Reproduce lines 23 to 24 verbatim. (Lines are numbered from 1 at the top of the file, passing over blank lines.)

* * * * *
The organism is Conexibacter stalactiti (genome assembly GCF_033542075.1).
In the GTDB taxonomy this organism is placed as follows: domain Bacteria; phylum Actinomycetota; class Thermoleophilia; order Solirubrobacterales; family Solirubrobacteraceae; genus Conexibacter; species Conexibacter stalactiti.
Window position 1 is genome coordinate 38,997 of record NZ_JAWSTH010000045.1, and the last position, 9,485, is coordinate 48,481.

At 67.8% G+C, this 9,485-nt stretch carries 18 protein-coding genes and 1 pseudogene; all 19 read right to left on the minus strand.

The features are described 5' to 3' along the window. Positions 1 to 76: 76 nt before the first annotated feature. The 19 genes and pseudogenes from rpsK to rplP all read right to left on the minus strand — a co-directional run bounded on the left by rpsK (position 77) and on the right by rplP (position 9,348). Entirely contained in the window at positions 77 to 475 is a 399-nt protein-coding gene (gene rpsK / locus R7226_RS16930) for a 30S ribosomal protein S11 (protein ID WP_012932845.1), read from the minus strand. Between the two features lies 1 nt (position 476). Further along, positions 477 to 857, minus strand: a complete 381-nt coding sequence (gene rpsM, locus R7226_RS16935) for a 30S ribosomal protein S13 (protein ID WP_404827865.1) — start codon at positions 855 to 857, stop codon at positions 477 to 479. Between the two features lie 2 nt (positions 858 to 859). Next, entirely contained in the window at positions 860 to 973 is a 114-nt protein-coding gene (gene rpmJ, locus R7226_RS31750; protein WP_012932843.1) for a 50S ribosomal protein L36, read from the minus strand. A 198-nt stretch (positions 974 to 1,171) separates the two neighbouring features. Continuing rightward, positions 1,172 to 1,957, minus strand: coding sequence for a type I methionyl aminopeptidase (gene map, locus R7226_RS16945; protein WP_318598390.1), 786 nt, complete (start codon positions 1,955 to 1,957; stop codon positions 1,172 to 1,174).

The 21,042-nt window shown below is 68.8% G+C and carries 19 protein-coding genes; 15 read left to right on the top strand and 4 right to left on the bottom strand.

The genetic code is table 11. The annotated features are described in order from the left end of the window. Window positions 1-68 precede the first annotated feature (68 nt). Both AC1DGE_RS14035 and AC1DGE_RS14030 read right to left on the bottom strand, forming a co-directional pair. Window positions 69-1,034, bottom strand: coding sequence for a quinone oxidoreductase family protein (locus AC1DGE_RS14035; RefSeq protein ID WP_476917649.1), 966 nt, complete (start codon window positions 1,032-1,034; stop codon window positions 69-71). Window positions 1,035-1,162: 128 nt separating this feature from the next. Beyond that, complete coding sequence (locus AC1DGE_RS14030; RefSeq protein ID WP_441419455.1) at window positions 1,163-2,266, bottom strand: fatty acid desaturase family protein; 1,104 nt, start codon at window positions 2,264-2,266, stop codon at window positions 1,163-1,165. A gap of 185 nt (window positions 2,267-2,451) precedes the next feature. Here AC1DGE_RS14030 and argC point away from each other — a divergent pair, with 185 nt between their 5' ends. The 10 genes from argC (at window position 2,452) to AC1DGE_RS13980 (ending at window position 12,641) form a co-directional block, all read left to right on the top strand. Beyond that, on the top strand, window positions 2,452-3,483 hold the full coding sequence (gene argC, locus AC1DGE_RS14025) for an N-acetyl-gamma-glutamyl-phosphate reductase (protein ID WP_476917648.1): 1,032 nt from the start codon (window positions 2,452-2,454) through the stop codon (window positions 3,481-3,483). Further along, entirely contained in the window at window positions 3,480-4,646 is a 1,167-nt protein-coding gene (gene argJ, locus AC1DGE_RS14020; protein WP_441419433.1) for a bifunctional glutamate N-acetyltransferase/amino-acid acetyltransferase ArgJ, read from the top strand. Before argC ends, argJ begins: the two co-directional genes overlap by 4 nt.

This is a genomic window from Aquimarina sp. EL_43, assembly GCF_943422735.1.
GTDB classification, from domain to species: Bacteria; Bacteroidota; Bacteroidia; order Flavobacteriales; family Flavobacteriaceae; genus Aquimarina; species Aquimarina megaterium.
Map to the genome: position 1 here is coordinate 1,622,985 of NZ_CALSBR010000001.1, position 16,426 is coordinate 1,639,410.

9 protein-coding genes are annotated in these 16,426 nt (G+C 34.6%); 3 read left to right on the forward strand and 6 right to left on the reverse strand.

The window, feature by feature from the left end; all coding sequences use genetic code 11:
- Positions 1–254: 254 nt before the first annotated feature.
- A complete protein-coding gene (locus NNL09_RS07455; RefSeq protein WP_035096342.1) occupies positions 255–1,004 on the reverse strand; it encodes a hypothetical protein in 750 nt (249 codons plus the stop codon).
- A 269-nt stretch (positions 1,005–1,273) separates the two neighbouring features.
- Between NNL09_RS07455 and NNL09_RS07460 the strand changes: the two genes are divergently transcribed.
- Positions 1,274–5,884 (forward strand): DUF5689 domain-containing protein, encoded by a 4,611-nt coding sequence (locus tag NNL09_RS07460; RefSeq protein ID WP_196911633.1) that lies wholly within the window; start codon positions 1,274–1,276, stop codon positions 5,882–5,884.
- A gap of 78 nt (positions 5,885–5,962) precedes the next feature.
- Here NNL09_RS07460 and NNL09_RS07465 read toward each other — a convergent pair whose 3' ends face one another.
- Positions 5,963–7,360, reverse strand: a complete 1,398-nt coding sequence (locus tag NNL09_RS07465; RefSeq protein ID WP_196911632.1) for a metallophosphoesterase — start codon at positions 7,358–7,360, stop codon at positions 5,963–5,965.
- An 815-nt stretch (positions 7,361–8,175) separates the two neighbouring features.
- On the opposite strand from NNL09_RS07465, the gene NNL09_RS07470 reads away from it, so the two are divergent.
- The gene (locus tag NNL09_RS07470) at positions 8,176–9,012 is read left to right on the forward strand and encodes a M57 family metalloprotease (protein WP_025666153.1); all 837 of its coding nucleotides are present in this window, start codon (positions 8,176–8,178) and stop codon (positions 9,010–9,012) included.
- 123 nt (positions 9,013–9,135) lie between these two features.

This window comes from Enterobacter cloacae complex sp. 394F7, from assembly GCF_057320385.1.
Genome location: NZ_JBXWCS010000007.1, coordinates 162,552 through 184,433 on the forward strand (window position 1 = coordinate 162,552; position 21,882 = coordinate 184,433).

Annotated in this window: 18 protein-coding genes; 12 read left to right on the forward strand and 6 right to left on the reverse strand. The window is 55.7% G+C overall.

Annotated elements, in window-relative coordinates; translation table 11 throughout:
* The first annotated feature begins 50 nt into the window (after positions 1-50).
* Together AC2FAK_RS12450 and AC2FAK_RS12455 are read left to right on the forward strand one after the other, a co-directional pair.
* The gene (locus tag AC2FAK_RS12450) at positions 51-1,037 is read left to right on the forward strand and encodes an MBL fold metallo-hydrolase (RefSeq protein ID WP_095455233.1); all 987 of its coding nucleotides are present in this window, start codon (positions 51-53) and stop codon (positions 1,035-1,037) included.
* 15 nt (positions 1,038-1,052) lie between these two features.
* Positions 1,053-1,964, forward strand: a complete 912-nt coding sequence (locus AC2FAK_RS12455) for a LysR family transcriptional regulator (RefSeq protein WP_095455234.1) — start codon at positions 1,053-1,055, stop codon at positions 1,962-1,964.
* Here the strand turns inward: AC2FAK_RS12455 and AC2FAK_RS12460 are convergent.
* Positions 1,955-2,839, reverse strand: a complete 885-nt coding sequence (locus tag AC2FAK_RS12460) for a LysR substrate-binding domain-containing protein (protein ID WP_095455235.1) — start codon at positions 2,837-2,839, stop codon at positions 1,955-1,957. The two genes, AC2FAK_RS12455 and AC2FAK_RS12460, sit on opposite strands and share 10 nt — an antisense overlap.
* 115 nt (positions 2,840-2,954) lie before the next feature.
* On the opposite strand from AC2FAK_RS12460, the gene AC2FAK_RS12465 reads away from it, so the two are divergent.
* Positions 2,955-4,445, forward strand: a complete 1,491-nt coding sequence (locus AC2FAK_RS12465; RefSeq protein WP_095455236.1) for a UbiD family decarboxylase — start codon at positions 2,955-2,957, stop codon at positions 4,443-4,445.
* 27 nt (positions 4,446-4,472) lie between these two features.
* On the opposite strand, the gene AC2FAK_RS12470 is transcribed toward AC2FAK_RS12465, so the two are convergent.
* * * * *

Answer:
- The gene (locus tag NNL09_RS07470) at positions 8,176–9,012 is read left to right on the forward strand and encodes a M57 family metalloprotease (protein WP_025666153.1); all 837 of its coding nucleotides are present in this window, start codon (positions 8,176–8,178) and stop codon (positions 9,010–9,012) included.
- 123 nt (positions 9,013–9,135) lie between these two features.